Coronavirus was first identified in Wuhan, China, and announced to the world in December 2019. Now, little more than three months later, this previously unknown virus not only dominates our conversations, television and media news broadcasting, but threatens to disrupt our everyday lives.
As of March 14th, more than 140 countries are known to be affected. Global statistics suggest close to 200,000 confirmed cases, the World Health Organisation has declared coronavirus to be a pandemic – (a term used to describe a disease spreading in multiple countries at the same time) – and the economic climate is beginning to encounter difficulties. Stock markets have suffered turmoil amidst fear and uncertainty, shortages of raw materials, transportation problems and cities in quarantine add to increasing wide scale delivery issues.
How is this affecting UK supply chains?
Supply chains are only as effective as their weakest link, and with so many products and services in the UK relying on highly integrated, fast, efficient cross border supply chains, the rapid spread of coronavirus is set to pose ongoing risks. In particular, coronavirus will severely impact labour and the movement of goods.
Many major manufacturing plants across China have stalled production. Travel restrictions have led to a shortage of available manufacturing workers in a region which is already suffering as a result of the vast numbers contracting the disease. In Shanghai alone, more than 80 per cent of its manufacturing outlets currently do not have sufficient skilled workers and production lines are grinding to a halt.
Movement of goods
With China supplying optical, technical and medical apparatus, clothing, textiles, furniture, toys and components for many UK sectors of industry, it is clear that many UK organisations will have difficulty supplying demand and fulfilling their contractual obligations.
In addition to the knock-on effect of labour shortages and production line closures, governmental action designed to contain the spread of coronavirus will impact significantly on transport. Port restrictions regarding the unloading of goods, curtailing international flights and freight forwarding bans will undoubtedly escalate supply chain difficulties.
Long term implications
Although some automotive plants across China are beginning to expand their manufacturing outputs, a return to full scale production is unlikely until the number of those affected by coronavirus falls dramatically. China’s manufacturing output accounts for more than one quarter of global manufacturing. With global plastic, chemical, steel and technology companies facing reduced production, analysts predict that stagnation until September 2020 is likely.
The economic downturn across the UK is beginning to take its toll. JCB has suspended overtime at its UK factories as a shortage of imported components from China has halted its production line and led to the reduction in working hours of approximately 4000 UK workers. This will inevitably rebound on other UK organisations as economic disruptions take hold, more and more companies chase fewer and fewer available sources and shortages and price spikes occur. Additionally, as the coronavirus spreads to the USA and Europe, other major manufacturing countries will face similar trading problems to those encountered in China, adding extra burdens to both supply chains and global economies.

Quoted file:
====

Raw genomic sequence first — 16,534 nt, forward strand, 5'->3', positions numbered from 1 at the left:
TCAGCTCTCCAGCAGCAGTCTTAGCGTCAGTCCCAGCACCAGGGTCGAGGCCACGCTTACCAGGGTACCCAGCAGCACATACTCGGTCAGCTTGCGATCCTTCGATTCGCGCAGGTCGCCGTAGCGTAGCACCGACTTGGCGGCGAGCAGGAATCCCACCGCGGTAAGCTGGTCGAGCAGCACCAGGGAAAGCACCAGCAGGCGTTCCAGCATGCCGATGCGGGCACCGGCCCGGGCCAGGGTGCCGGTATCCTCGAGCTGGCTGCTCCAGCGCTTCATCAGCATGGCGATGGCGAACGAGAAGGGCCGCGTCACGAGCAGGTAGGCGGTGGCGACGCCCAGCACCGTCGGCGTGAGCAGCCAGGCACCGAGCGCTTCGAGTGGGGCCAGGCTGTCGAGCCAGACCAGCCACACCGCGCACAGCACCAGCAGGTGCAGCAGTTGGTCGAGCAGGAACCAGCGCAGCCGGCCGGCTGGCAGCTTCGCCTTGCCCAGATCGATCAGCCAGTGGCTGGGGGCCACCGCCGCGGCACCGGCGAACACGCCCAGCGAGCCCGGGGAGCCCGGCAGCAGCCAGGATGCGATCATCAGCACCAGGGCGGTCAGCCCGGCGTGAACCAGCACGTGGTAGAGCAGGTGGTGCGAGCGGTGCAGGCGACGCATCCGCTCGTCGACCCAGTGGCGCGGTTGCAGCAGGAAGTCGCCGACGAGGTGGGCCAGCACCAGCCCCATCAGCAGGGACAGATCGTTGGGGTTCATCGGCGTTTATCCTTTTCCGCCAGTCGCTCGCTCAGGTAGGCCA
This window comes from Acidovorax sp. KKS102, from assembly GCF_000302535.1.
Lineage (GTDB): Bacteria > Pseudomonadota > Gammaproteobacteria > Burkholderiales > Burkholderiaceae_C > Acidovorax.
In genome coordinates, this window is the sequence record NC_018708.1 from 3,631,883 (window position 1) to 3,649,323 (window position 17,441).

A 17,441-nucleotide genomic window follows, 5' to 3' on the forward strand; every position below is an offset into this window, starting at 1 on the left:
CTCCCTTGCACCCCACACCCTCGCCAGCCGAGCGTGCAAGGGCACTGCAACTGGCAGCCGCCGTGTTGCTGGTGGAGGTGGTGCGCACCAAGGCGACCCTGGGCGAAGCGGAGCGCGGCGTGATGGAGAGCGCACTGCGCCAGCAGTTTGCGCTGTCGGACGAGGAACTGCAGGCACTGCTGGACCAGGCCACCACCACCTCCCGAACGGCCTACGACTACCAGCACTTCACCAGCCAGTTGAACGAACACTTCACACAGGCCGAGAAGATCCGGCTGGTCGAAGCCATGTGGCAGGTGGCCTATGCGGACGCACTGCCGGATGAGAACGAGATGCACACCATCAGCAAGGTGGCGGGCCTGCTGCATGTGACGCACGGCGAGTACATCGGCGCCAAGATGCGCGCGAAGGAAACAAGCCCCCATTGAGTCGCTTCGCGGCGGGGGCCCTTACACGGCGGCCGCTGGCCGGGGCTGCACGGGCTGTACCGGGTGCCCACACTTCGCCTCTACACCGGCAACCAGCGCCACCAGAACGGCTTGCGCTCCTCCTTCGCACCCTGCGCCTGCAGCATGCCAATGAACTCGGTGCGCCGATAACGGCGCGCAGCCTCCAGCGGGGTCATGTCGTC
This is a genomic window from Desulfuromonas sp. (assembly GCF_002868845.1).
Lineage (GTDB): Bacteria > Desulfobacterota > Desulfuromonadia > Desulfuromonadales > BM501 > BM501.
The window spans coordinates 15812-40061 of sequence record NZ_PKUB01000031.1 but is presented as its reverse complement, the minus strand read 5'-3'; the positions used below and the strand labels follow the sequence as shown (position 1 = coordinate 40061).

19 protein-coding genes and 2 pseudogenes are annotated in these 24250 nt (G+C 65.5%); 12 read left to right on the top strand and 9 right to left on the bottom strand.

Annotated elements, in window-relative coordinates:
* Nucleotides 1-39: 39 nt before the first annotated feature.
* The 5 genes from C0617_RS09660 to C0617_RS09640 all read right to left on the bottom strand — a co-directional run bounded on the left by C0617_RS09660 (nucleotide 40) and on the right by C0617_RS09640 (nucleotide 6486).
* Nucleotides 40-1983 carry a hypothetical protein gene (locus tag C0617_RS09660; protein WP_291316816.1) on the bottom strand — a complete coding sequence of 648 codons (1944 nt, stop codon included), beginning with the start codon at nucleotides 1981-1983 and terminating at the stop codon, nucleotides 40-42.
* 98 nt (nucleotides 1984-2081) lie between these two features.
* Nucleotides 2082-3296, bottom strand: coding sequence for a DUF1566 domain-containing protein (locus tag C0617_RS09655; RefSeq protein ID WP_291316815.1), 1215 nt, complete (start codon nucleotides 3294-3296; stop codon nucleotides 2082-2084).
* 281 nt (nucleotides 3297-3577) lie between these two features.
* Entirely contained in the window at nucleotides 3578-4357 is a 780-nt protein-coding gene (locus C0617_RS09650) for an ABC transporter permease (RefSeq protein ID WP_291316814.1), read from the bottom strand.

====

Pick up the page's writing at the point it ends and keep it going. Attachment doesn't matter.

Stockpiling of goods poses yet more issues for struggling supply chains. Larger businesses may have more robust procurement strategies and diverse supply bases in place, but smaller, more vulnerable businesses could suffer longer term effects as it’s far more difficult for them to absorb high levels of demand. Stockpiling creates a vicious circle which these suppliers may not be able to recover from. Consumers faced with uncertainty over empty shelves tend to try and stockpile even more, thus compounding the problem further.
Lessons to learn
Major businesses which have been heavily dependent on China, or perhaps any specific trading region, should consider diversifying their supply bases. Of the top nine container ports in the world, seven of them are in China, one in Singapore and one in South Korea, all countries which have been severely affected with coronavirus. This outbreak is ongoing, and as such the true extent of financial loss will not be fully measurable for some time.
Coronavirus has educated the business world in a need to reduce reliance on overseas outsourcing, increasingly look to more local suppliers, understand vulnerable supply chain links and have strategic contingency plans in place.
As can be seen, disruption to production in one corner of the world can easily starve complex supply chains from their vital resources. Businesses must take stock of the way they manage risk, adapting and learning from these opportunities. Unfortunately, with a pandemic such as coronavirus threatening lockdowns and transforming vibrant business hubs into ghost towns, specific contingency plans are difficult to anticipate or plan for. The idiom of not putting all your eggs in one basket has never been more apt.